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Today’s skies were some of the bluest in decades as planes and their accompanying smoke trails vanished.

(Clear blue sky!)

It probably isn’t a hugely popular view, but perhaps the giant cloud of volcanic ash shrouding Europe’s skylines at the moment has done us some good.  Admittedly, I am not one of the thousands of people who had flights cancelled this week.  Many of those thousands of people probably had entirely viable reasons for taking to the skies.  For them, volcanic ash is an incredibly disruptive (and probably fairly unexpected) annoyance.  Deloitte estimated today that already airlines themselves have lost £52million as a result of the cloud, and businesses are set to suffer huge setbacks as a result of the disruption.  I even met a taxi driver yesterday who said that he’d been twiddling his thumbs while fares to and from Heathrow dried up.

There are, though, those who could do without air travel, or at least reduce their reliance upon it.  The total impossibility of flying over the past few days will have forced many to consider workarounds.  Meetings, for example, will have been rescheduled to take place on Skype.  Research trips might be conducted instead by phone or online.  Perhaps some will even have found local alternatives for whatever they were travelling abroad to find.  Although now a necessity, such workarounds might cause us to reconsider just how essential (or unessential) overseas travel was in the first place.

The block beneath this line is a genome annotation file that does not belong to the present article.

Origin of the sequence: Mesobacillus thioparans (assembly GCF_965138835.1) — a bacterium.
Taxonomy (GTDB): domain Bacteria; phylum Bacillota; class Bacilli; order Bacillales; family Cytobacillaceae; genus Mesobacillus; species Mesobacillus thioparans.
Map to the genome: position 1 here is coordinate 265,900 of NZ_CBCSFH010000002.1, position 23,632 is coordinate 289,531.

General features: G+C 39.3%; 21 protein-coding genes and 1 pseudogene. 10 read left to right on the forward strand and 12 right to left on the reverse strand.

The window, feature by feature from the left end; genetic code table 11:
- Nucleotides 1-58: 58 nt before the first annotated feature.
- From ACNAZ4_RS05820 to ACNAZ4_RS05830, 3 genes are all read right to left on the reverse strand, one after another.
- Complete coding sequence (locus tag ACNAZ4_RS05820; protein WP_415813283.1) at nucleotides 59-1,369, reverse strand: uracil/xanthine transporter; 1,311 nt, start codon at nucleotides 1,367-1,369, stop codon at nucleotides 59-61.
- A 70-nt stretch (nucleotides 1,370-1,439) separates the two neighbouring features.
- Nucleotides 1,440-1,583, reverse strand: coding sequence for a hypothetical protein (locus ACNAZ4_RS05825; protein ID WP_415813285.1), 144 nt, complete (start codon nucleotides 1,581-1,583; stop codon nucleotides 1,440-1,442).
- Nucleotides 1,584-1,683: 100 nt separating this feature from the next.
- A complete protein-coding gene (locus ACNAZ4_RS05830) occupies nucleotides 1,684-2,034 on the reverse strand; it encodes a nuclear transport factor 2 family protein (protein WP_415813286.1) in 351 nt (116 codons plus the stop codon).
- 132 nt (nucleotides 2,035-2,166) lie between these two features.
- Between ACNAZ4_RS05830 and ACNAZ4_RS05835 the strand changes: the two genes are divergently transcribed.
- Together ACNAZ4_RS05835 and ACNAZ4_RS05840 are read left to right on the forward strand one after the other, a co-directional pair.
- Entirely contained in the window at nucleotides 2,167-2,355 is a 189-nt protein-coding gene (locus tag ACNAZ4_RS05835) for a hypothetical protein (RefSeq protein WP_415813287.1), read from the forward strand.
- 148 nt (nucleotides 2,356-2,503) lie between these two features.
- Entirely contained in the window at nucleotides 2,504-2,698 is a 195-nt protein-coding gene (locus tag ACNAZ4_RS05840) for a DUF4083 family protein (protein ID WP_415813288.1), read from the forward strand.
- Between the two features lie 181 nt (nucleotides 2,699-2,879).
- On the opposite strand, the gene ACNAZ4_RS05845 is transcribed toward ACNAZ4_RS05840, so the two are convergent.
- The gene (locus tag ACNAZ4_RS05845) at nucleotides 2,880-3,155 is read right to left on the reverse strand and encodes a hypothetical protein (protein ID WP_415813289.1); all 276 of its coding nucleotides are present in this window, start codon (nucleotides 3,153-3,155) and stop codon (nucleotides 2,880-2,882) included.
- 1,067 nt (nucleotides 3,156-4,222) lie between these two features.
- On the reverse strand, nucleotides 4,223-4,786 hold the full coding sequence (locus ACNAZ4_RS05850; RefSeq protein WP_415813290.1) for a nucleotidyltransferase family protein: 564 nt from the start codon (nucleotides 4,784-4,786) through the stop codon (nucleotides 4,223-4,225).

For other journeys, another alternative would be to find new modes of transport.  Trains and ferries have – understandably – seen a huge increase in demand this weekend.  One businessman , Nick Jones, intending to jet home from Berlin on Thursday night to host a party, instead took the train to Paris, then out to the coast before hopping on a ferry back home.  He received rapturous applause on arrival.

In 2007, air travel accounted for almost 80% of the UK’s international travel, not to mention the huge number of internal flights taking off every day.  Despite the availability of so-called ‘carbon offsetting’, air travel is still a major environmental polluter, a great annoyance for residents in the vicinity of airports and something of an eyesore.  For our increasingly flight-dependent culture, perhaps this enforced blue sky might open our eyes to alternatives, be it in discovering new modes of transport, or even in reassessing the necessity of travel in the first.

Of course, for everyone who has been affected, I hope that the dust cloud does blow away soon (perhaps a giant fan might help?).  Meanwhile, enjoy the blue skies, and perhaps take comfort in knowing that these guys can at least put their feet up for the moment.

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